How Schema Markup Helps Boost Your SEO

SEO
schema diagram

If you’ve dipped your toe — or perhaps have taken a deep dive — into the search engine optimization (SEO) waters, then you’ve likely come across a term that is usually accompanied by complex website code and plenty of technical jargon: schema markup.

The good news is that understanding what schema markup is, why you should care, and how to take advantage of this effective — but massively overlooked — piece of the SEO puzzle is simple and straightforward. Let’s start with the basics.

What is Schema Markup?

Schema markup is a way for businesses (and all other website owners) to provide search engines with information about what their website is about, so that additional snippets of information show up in search results. This makes it more that searchers — i.e. potential customers — will click their link vs. a competitor.

For example, the website Allrecipes.com uses schema markup for its web page featuring the recipe for “Apple Pie by Grandma Ople.” As shown in the screen capture below, searchers can see that the recipe has earned a 4.8 aggregate rating from 9,944 reviews, that it takes 1 hour and 30 minutes to bake, and that is is 512 calories. They also see a mouth-watering picture (that Grandma Ople should cook!), and there are some additional links below the meta description that may be of interest.

Schema data markup results on the SERPS

Without schema markup, all that searchers would see is the link and the meta description.

Clearly, the version with schema marketing version is more informative and compelling!

Many Different Schema Markup Types

The example above highlighted three schema markup types: aggregate rating (4.8 stars out of 5 from 6,512 reviewers), cooking time (1 hour and 30 minutes), and calorie count (512 calories). There are hundreds of other schema markup types that businesses can use to help their website stand out — and apart — in search engine results. Here are some other popular schema markup types:

  • ‍Events
  • ‍Offers
  • ‍Products
  • ‍Creative works (e.g. books, movies, music, TV, etc.).
  • ‍Software apps

A full list of schema markup types is available on Schema.org. This website was collectively founded in a spirit of cooperation and collaboration by Google, Microsoft, Yahoo and Yandex, and its mission is to create, maintain, and promote schemas (a.k.a. schema markup types and vocabularies) for structured data on the Internet, on web pages, in email messages, and beyond.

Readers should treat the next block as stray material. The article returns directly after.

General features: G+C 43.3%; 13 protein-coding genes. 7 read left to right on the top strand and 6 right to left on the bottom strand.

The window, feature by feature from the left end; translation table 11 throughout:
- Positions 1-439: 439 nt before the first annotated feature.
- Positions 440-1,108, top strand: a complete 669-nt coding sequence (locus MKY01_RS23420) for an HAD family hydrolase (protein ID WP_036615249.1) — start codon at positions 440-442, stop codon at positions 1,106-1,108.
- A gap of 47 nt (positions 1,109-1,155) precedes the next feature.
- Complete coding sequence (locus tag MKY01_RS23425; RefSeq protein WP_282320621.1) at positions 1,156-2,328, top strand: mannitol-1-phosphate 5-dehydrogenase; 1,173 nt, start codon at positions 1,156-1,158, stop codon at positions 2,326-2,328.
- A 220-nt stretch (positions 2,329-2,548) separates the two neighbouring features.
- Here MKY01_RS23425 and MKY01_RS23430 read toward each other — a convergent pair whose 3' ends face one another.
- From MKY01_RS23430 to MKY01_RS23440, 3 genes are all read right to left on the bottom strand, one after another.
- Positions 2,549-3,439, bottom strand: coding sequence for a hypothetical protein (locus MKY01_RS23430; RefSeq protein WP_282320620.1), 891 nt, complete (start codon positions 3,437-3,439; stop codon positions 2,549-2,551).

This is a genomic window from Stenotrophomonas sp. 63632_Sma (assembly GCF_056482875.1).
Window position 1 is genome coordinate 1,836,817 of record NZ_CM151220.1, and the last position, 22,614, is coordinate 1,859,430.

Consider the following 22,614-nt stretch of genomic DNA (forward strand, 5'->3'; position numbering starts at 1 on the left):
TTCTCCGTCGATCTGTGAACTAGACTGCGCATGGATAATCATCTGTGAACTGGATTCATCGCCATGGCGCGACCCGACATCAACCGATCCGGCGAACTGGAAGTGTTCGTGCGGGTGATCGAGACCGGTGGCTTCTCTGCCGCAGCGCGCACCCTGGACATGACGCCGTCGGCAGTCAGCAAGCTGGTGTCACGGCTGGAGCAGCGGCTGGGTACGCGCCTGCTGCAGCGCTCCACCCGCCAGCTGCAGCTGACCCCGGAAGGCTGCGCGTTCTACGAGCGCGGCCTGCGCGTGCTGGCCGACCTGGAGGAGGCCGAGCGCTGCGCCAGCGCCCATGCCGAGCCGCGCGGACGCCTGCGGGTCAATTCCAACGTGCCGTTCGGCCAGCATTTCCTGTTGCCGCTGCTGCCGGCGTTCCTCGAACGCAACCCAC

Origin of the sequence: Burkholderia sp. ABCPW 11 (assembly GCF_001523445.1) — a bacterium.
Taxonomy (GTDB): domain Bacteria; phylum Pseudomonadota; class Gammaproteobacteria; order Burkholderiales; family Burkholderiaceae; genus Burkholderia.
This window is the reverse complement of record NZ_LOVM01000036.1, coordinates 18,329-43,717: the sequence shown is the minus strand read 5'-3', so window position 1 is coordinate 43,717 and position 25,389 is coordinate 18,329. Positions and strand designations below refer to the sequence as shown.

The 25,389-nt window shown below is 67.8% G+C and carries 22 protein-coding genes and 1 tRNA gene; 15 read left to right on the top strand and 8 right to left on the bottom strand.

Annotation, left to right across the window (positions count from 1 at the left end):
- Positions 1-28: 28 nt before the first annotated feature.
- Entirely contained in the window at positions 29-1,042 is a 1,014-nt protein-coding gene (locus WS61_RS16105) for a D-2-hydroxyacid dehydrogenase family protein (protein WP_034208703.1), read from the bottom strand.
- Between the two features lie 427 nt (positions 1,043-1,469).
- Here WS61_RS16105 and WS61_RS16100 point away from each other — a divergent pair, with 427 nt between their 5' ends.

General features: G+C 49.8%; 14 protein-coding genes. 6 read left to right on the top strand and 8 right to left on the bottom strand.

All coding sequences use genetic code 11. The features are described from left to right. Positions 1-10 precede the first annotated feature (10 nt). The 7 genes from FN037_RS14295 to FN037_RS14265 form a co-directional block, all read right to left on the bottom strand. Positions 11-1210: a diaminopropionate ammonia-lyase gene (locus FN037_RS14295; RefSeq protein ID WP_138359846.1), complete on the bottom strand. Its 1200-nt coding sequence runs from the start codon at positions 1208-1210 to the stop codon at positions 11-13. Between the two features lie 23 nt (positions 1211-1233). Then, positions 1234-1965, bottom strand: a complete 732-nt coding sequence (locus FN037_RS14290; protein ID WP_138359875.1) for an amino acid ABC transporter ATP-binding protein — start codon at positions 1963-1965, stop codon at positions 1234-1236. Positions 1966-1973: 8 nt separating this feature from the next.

Other Benefits of Scheme Markup

We’ve already highlighted the primary benefit of schema markup: it provides searchers with relevant information that (ideally) entices them to click a search result link. However, there are two other benefits as well that are certainly worth noting: rankings and rarity.

Schema Markup and SEO Rankings

With respect to rankings, one study found that the websites with schema markup climbed an average of four positions vs. those without schema markup. This is a significant boost, and is especially valuable for businesses that are just on the cusp of page 1 and page 2 of the search engine results. Studies have found that at least 75 percent — but often more — clicks go to the first page of business results, and more than 50% go to the top three positions.

With this in mind, there is some debate in the SEO community of whether schema markup language has a major, minor, or negligent impact on SEO results. For example, Google’s Senior Webmaster Trends Analyst John Mueller has said: “In general, using structured data markup [i.e. schema markup] doesn’t directly affect your site’s ranking, so if you add this markup to your pages, and that’s something that kind of helps us to better understand your page’s content, but it’s not something that will see any drastic changes in rankings in the search results.”

Our opinion here at Noble Webworks is this: we have no doubt that Mr. Mueller is telling the truth. But we also know (and Mr. Mueller would surely agree!) that Google is notorious for being extremely secretive about its ranking algorithm, and this clearly appears to be one of those cases. As such, we strongly recommend that our clients use schema markup language as a fundamental part of their SEO strategy. Even if this doesn’t translate into “drastic changes in rankings in the search results,” it will still have a positive impact — particularly for the other benefit we’re now going to look at: rarity.